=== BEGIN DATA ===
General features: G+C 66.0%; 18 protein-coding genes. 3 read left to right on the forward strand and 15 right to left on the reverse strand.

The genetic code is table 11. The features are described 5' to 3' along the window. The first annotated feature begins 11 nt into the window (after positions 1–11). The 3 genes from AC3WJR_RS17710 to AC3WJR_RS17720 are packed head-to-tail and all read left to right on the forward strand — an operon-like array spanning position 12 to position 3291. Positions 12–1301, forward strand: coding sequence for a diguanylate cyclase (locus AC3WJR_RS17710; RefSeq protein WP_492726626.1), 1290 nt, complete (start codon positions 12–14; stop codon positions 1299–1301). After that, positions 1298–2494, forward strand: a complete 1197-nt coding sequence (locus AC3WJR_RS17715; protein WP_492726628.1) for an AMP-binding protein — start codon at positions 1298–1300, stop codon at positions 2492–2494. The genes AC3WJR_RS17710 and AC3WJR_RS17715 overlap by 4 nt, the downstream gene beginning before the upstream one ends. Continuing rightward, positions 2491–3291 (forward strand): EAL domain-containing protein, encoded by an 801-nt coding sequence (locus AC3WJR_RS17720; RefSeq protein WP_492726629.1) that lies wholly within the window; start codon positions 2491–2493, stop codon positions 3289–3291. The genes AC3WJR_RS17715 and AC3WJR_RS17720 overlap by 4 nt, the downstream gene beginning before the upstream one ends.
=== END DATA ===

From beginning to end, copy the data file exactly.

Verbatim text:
General features: G+C 66.0%; 18 protein-coding genes. 3 read left to right on the forward strand and 15 right to left on the reverse strand.

The genetic code is table 11. The features are described 5' to 3' along the window. The first annotated feature begins 11 nt into the window (after positions 1–11). The 3 genes from AC3WJR_RS17710 to AC3WJR_RS17720 are packed head-to-tail and all read left to right on the forward strand — an operon-like array spanning position 12 to position 3291. Positions 12–1301, forward strand: coding sequence for a diguanylate cyclase (locus AC3WJR_RS17710; RefSeq protein WP_492726626.1), 1290 nt, complete (start codon positions 12–14; stop codon positions 1299–1301). After that, positions 1298–2494, forward strand: a complete 1197-nt coding sequence (locus AC3WJR_RS17715; protein WP_492726628.1) for an AMP-binding protein — start codon at positions 1298–1300, stop codon at positions 2492–2494. The genes AC3WJR_RS17710 and AC3WJR_RS17715 overlap by 4 nt, the downstream gene beginning before the upstream one ends. Continuing rightward, positions 2491–3291 (forward strand): EAL domain-containing protein, encoded by an 801-nt coding sequence (locus AC3WJR_RS17720; RefSeq protein WP_492726629.1) that lies wholly within the window; start codon positions 2491–2493, stop codon positions 3289–3291. The genes AC3WJR_RS17715 and AC3WJR_RS17720 overlap by 4 nt, the downstream gene beginning before the upstream one ends.